Nutcracker season can make you nuts—I think for most people, there comes that moment when you think you might explode if you hear a section of music again—but it’s seriously one of my favorite times of the year. There’s just so much nostalgia. My parents started taking me to see the ballet when I was three, and it’s been a holiday tradition ever since. But it touches more chords (in the best way!) than holiday cheer. For a lot of dancers, there are so many memories of rehearsing and performing The Nutcracker from childhood. My first experience on stage, audition, and solo were all Nutcracker roles. I’m sure I’m far from alone in having learned a lot about what it means to perform (and rehearse, and want parts, and work to try to get them) by doing progressively more challenging Nutcracker roles. My first solo en pointe ever was as Drosselmeyer’s dancing harlequin doll in the party scene. In my school’s version, the harlequin was brought on stage in a giant gift box. I was to crouch in the box and be lifted, to Clara’s surprise, by her dad and placed on the floor to begin dancing. My real-life dad is a huge fan of dance, but he’s not the most comfortable doing it. But that year, he volunteered to be Clara’s dad, which required him to actually dance on stage, so he could be the one to get me set up for that solo. When I see any version of The Nutcracker, I remember that and what it felt like to be that kid, who could not possibly have been more excited about what was happening.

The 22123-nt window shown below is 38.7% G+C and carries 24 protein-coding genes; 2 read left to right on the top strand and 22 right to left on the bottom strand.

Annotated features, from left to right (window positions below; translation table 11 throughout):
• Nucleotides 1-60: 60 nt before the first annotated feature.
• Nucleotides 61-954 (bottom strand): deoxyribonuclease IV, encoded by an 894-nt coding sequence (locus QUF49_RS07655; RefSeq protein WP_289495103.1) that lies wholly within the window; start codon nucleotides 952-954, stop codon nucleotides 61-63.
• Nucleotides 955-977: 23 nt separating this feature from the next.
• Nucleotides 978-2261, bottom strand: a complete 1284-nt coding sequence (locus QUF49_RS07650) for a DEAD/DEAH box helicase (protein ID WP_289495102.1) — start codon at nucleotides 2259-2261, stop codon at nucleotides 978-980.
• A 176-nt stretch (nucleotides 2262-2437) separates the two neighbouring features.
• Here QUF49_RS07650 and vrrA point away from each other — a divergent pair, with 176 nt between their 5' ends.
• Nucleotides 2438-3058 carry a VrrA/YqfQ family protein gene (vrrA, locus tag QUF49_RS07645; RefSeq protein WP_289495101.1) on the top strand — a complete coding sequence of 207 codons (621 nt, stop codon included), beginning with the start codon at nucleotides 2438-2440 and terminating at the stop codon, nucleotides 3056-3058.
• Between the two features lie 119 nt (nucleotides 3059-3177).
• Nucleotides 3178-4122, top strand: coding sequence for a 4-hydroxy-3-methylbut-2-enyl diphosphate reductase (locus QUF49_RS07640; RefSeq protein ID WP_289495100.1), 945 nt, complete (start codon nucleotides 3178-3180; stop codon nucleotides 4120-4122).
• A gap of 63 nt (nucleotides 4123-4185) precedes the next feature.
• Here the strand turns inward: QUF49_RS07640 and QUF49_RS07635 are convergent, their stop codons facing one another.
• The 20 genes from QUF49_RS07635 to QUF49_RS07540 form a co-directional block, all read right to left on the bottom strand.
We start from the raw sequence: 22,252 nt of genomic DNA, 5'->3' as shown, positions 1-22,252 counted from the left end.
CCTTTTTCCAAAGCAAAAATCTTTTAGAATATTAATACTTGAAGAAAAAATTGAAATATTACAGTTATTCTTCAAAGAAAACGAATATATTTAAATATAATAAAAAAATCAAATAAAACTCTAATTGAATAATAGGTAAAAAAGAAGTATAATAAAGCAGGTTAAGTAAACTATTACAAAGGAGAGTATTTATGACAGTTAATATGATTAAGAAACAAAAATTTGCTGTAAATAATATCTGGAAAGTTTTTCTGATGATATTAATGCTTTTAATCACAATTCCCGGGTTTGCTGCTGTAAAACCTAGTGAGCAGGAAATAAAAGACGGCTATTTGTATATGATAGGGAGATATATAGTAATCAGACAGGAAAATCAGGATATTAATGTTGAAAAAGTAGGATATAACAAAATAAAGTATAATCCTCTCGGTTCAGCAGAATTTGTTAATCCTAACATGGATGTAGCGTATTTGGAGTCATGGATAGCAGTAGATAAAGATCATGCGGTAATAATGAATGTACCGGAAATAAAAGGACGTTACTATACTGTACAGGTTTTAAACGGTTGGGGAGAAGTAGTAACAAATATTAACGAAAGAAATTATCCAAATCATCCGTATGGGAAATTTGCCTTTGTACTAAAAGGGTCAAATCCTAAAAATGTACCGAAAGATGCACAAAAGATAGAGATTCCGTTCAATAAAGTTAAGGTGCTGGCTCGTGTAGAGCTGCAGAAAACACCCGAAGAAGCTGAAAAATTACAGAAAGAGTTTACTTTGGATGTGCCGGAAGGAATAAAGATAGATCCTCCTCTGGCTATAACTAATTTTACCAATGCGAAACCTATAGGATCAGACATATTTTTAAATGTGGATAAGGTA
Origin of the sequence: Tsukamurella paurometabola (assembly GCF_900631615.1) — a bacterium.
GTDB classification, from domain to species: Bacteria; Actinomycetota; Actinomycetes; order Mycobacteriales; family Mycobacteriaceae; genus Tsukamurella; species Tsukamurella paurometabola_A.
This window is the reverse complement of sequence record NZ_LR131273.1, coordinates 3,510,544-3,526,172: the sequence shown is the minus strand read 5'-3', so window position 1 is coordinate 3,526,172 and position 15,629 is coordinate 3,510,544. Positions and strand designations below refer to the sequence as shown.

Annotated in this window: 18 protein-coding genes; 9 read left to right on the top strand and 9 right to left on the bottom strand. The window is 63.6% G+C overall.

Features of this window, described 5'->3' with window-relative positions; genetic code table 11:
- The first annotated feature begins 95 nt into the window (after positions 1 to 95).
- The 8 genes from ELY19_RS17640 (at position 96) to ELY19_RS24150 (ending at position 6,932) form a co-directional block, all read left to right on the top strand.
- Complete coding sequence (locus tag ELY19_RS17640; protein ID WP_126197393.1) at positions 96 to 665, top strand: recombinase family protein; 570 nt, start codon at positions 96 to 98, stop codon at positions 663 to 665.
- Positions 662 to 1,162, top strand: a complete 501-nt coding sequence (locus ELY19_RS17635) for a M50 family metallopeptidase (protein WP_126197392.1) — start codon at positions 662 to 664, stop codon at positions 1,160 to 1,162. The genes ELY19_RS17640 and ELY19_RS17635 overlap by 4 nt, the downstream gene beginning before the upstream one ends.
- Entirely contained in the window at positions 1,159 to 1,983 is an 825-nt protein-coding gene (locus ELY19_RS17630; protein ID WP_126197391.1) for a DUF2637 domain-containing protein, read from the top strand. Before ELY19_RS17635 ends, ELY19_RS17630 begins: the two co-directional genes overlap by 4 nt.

I loved seeing American Ballet Theater’s The Nutcracker this year. It’s choreographed by Alexei Ratmansky and premiered in 2010. In this version, Ratmansky replaces the dancing parts of the Sugarplum Fairy and her Cavalier with grown-up versions of Clara and her Prince. The child and adult pairs first realize each other through an encounter of mirroring choreography, and then the adult versions dance, obviously in love. You’re not sure if it’s a dream or a promise for the future, but either way it strikes me as achingly beautiful. What if the couple doesn’t get to exist ever again once Clara wakes up? You sense that they know this possibility as they’re dancing, and they’re determined to make the most of the time they have.
I think part of what makes nostalgia so sweet is remembering, not just the repeated events of traditions, but also our own changing perspectives as we experience traditions year after year. It’s a beautiful, slightly bittersweet kind of meditation on life, time, growth, and what gets lost and gained in the process. Really all of the Nutcracker versions I’ve seen do this for me. But since I just saw it, the ABT production especially captures this by reminding the audience of the wish-promises we make ourselves—in childhood and the present—and that there are past and future “us-es” to whom we’re accountable.
Also, thanks, Dad!